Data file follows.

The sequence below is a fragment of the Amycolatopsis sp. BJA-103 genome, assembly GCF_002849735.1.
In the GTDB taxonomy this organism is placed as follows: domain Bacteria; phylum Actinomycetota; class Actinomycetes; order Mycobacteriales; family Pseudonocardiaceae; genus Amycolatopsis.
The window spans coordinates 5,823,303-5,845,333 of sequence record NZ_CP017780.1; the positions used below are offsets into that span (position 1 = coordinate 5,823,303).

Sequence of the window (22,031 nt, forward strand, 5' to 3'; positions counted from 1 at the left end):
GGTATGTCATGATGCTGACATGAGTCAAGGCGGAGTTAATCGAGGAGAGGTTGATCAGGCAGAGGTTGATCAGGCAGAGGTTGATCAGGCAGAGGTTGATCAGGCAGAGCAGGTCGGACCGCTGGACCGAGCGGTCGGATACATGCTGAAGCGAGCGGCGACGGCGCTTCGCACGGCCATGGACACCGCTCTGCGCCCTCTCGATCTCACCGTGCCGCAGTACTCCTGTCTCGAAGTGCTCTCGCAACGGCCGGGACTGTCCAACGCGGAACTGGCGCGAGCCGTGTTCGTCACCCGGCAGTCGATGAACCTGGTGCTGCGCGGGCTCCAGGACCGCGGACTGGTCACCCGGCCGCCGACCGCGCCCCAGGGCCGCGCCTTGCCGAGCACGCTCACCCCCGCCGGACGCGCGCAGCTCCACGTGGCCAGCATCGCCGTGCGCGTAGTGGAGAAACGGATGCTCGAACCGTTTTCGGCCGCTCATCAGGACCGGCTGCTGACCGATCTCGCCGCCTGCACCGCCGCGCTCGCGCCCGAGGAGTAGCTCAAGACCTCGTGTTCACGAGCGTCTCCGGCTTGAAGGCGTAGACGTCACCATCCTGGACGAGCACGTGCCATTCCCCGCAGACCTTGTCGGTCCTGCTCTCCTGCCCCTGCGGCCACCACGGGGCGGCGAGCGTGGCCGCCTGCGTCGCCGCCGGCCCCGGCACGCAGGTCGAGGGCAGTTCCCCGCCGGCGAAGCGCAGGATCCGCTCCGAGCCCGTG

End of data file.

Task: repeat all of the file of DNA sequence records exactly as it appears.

The sequence below is a fragment of the Amycolatopsis sp. BJA-103 genome, assembly GCF_002849735.1.
In the GTDB taxonomy this organism is placed as follows: domain Bacteria; phylum Actinomycetota; class Actinomycetes; order Mycobacteriales; family Pseudonocardiaceae; genus Amycolatopsis.
The window spans coordinates 5,823,303-5,845,333 of sequence record NZ_CP017780.1; the positions used below are offsets into that span (position 1 = coordinate 5,823,303).

Sequence of the window (22,031 nt, forward strand, 5' to 3'; positions counted from 1 at the left end):
GGTATGTCATGATGCTGACATGAGTCAAGGCGGAGTTAATCGAGGAGAGGTTGATCAGGCAGAGGTTGATCAGGCAGAGGTTGATCAGGCAGAGGTTGATCAGGCAGAGCAGGTCGGACCGCTGGACCGAGCGGTCGGATACATGCTGAAGCGAGCGGCGACGGCGCTTCGCACGGCCATGGACACCGCTCTGCGCCCTCTCGATCTCACCGTGCCGCAGTACTCCTGTCTCGAAGTGCTCTCGCAACGGCCGGGACTGTCCAACGCGGAACTGGCGCGAGCCGTGTTCGTCACCCGGCAGTCGATGAACCTGGTGCTGCGCGGGCTCCAGGACCGCGGACTGGTCACCCGGCCGCCGACCGCGCCCCAGGGCCGCGCCTTGCCGAGCACGCTCACCCCCGCCGGACGCGCGCAGCTCCACGTGGCCAGCATCGCCGTGCGCGTAGTGGAGAAACGGATGCTCGAACCGTTTTCGGCCGCTCATCAGGACCGGCTGCTGACCGATCTCGCCGCCTGCACCGCCGCGCTCGCGCCCGAGGAGTAGCTCAAGACCTCGTGTTCACGAGCGTCTCCGGCTTGAAGGCGTAGACGTCACCATCCTGGACGAGCACGTGCCATTCCCCGCAGACCTTGTCGGTCCTGCTCTCCTGCCCCTGCGGCCACCACGGGGCGGCGAGCGTGGCCGCCTGCGTCGCCGCCGGCCCCGGCACGCAGGTCGAGGGCAGTTCCCCGCCGGCGAAGCGCAGGATCCGCTCCGAGCCCGTG